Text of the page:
Coffee with a Cop is being offered by the Langley RCMP community policing section this month at a number of different locations and times.
Commander of the Community Policing Section, Staff Sgt. Bal Sidhu, said “we are thankful to all those who join us and look forward to connecting with members of our community over a cup of coffee”
Residents are invited to drop by to ask questions or share any concerns they may have about their community.
RCMP Cpl. Craig van Herk said it is one of several events they host throughout the year to connect with the community.
“We recognize that for some, speaking to a police officer in person is an effective dialogue in sharing what’s going on in their neighbourhoods,” van Herk told the Langley Advance Times.
“We are also taking this opportunity and using this venue to recruit community volunteers.”
Coming up, there’s a coffee event at Mattu’s Coffee & Tea in Willoughby, at 20678 Willoughby Town Centre Dr. on Thursday, April 13 from 1 to 3 p.m.
Another is being hosted in Aldergrove, on Monday, April 17, the location will be the Firehouse Cafe, 2900 272nd St., from noon to 2 p.m.
Then, Brookswood Village Starbucks, at 4064 200th St., will host one of the coffees on Tuesday, April 18, from 1 to 3 p.m.
Finally, in Langley City, the Cozy Bean Bakery & Cafe on the one-way, at 20493 Fraser Hwy., will be the host location for a Coffee with a Cop on Wednesday, April 26, again from 1 to 3 p.m.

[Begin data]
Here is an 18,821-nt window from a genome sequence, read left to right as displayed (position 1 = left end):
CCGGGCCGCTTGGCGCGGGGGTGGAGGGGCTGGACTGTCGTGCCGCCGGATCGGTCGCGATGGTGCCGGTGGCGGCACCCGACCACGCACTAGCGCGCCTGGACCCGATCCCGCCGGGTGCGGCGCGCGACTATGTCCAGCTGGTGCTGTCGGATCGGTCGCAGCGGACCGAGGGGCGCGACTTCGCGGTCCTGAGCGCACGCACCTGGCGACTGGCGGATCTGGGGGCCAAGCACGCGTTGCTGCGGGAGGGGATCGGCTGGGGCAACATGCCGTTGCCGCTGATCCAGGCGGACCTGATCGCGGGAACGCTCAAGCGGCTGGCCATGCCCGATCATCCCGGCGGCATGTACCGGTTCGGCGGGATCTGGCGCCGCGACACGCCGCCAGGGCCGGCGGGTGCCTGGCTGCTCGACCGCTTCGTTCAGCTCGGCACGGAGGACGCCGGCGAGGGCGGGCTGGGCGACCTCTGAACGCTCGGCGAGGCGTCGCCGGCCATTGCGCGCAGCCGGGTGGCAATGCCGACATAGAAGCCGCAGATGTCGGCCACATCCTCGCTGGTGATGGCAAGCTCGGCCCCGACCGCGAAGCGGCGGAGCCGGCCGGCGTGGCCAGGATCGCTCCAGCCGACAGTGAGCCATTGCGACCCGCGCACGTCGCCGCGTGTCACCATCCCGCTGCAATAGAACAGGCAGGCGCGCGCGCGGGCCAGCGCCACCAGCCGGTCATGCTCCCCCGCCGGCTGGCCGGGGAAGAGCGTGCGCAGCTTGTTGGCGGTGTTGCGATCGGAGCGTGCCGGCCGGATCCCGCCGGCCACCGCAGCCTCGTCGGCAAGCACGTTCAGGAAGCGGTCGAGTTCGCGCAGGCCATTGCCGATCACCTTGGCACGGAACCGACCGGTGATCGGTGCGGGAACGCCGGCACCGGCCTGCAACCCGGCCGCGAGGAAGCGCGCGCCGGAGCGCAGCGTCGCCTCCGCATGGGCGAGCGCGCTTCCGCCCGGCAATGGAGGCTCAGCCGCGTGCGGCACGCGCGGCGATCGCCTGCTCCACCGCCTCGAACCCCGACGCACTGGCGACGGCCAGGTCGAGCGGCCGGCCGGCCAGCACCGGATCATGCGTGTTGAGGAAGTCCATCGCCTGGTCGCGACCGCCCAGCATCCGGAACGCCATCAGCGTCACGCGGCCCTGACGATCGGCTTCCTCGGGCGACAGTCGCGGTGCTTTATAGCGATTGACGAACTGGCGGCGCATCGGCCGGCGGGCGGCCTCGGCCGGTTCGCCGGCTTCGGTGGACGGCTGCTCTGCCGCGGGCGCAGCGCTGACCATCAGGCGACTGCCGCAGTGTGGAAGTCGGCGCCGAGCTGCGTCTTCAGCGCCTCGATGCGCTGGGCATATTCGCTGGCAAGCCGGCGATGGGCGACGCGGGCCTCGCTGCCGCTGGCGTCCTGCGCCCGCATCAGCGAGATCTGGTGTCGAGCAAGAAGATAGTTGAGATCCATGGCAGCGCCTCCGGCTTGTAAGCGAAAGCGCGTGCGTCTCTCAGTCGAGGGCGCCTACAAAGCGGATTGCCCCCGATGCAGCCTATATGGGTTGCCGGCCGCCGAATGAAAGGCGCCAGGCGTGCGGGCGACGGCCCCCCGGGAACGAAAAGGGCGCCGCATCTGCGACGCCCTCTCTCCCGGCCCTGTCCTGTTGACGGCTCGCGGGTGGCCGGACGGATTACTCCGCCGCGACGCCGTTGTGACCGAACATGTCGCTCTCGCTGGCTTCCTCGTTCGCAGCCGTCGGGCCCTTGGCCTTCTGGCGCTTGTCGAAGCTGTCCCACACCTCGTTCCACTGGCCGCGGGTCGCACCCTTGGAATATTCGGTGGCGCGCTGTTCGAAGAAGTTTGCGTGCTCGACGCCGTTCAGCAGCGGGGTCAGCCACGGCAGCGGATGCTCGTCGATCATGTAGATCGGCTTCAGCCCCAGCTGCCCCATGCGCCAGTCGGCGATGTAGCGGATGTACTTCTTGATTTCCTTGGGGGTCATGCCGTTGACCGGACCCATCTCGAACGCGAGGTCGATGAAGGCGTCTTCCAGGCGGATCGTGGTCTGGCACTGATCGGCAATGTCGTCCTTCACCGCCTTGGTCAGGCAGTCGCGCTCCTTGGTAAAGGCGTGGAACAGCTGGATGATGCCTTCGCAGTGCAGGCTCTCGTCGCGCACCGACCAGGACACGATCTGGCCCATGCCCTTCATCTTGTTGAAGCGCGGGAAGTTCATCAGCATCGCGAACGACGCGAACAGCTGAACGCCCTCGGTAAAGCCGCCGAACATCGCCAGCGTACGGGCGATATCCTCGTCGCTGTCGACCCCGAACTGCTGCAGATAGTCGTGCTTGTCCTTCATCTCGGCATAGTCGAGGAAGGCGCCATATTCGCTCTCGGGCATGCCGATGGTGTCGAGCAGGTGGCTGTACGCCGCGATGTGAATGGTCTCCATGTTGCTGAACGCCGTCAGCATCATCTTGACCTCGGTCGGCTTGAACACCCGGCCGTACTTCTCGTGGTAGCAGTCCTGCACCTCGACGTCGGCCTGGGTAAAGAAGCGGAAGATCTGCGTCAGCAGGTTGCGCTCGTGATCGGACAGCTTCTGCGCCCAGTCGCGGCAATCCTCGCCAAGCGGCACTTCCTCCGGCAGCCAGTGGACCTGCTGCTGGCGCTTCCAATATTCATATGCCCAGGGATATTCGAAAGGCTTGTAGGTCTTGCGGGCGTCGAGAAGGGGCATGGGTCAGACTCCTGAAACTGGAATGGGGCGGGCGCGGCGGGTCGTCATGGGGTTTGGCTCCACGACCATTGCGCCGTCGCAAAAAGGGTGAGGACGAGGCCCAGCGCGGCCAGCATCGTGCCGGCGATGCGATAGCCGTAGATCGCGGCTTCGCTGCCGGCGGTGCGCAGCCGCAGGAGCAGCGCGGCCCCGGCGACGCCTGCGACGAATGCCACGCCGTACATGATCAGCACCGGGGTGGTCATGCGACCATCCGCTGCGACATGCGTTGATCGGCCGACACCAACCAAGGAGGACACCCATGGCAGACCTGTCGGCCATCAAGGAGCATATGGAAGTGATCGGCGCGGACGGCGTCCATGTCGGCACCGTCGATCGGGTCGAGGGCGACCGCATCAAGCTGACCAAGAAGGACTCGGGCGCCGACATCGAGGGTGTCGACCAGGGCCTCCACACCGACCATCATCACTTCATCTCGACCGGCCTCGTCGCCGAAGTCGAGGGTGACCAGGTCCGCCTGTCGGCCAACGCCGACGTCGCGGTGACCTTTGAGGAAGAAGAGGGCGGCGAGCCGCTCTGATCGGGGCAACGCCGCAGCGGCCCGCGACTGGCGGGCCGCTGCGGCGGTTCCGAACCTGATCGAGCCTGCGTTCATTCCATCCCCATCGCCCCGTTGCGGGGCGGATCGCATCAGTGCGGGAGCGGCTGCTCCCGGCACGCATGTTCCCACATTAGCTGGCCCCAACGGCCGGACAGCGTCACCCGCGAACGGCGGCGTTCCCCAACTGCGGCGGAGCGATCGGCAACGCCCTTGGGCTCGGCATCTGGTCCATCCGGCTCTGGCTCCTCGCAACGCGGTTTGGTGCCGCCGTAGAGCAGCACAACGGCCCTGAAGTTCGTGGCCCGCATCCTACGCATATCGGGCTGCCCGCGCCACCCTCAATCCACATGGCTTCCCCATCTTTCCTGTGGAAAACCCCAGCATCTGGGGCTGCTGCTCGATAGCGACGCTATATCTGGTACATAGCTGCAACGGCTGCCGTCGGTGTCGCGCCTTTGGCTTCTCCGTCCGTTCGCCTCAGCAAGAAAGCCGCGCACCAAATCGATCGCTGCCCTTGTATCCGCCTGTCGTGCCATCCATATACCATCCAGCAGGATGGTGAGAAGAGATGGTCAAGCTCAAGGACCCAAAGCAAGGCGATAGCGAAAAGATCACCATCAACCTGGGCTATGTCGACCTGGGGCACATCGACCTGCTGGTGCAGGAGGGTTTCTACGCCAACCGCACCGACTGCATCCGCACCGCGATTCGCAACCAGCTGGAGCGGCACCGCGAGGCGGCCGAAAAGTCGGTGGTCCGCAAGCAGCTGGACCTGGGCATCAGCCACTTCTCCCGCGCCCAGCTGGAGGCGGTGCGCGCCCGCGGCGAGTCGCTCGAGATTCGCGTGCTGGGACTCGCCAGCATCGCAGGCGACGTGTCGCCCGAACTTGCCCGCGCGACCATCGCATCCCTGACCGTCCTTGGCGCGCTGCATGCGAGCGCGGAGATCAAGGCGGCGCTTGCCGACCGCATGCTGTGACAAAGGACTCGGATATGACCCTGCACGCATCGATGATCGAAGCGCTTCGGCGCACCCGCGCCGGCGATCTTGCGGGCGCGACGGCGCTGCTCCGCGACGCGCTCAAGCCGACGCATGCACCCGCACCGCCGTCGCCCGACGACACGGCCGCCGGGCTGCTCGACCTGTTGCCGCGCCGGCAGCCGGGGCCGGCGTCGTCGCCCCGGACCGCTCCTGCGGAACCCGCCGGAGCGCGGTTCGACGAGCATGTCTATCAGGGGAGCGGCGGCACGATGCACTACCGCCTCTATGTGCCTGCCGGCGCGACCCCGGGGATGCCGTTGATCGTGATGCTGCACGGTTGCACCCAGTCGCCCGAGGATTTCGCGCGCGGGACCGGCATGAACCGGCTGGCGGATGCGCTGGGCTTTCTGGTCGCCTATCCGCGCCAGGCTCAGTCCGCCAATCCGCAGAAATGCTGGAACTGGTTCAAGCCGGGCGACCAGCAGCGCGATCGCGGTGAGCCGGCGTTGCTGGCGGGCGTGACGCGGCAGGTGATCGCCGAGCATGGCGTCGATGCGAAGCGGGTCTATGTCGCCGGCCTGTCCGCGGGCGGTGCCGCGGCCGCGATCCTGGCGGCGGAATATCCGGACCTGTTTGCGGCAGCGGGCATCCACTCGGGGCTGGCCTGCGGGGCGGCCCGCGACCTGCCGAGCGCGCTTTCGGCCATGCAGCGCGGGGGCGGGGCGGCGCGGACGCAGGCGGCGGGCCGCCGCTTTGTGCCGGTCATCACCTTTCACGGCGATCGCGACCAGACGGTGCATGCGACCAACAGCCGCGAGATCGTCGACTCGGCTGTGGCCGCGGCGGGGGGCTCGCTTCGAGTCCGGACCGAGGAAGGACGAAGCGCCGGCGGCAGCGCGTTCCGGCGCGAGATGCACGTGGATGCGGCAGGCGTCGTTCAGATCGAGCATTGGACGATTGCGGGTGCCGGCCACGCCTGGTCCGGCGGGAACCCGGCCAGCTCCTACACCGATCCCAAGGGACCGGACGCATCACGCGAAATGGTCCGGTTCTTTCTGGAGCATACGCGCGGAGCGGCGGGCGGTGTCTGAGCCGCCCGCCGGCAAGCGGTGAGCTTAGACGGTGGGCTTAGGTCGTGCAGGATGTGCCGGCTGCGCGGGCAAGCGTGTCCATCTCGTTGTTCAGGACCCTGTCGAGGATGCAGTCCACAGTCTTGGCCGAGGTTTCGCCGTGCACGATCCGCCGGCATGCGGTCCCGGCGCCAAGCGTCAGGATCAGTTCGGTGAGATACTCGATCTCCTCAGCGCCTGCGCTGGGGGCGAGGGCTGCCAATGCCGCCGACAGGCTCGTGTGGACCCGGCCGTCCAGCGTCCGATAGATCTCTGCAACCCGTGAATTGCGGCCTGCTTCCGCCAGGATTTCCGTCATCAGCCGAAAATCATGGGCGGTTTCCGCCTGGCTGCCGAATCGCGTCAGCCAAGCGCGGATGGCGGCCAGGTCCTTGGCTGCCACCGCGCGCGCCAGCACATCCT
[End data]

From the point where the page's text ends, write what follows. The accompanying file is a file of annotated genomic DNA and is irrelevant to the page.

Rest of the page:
The first Coffee with a Cop event took place in California in 2011. Officers with the Hawthorne Police Department, looking for ways to bridge the gap between civilians and officers, came up with the idea of having an informal cup of coffee with citizens and being open to dialogue.
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It expanded into national Coffee With a Cop Day, held on the first Wednesday in October, and celebrated in all 50 states.
It’s considered one of the most successful community-oriented policing programs in the United States, credited with breaking down barriers between police officers and the public, “as it opens the door for interaction outside complicated situations, which, typically, are what brings police officers and citizens together,” according to an online page devoted to the event.
”..there are no formalities: no agenda is followed, no speeches are given, and no reports or documentation is required. The conversation is held in a relaxed environment to make communication between police officers and citizens better and ideas are shared between officers and citizens. Coffee-with-a-Cop events take place at local restaurants so that the atmosphere of the encounter is casual and neutral.”
In Canada, some police departments schedule their sessions on the day, but others – like the Langley RCMP detachment – have different schedules. Police in Europe, Australia, Africa, and Latin America have also taken up the idea.
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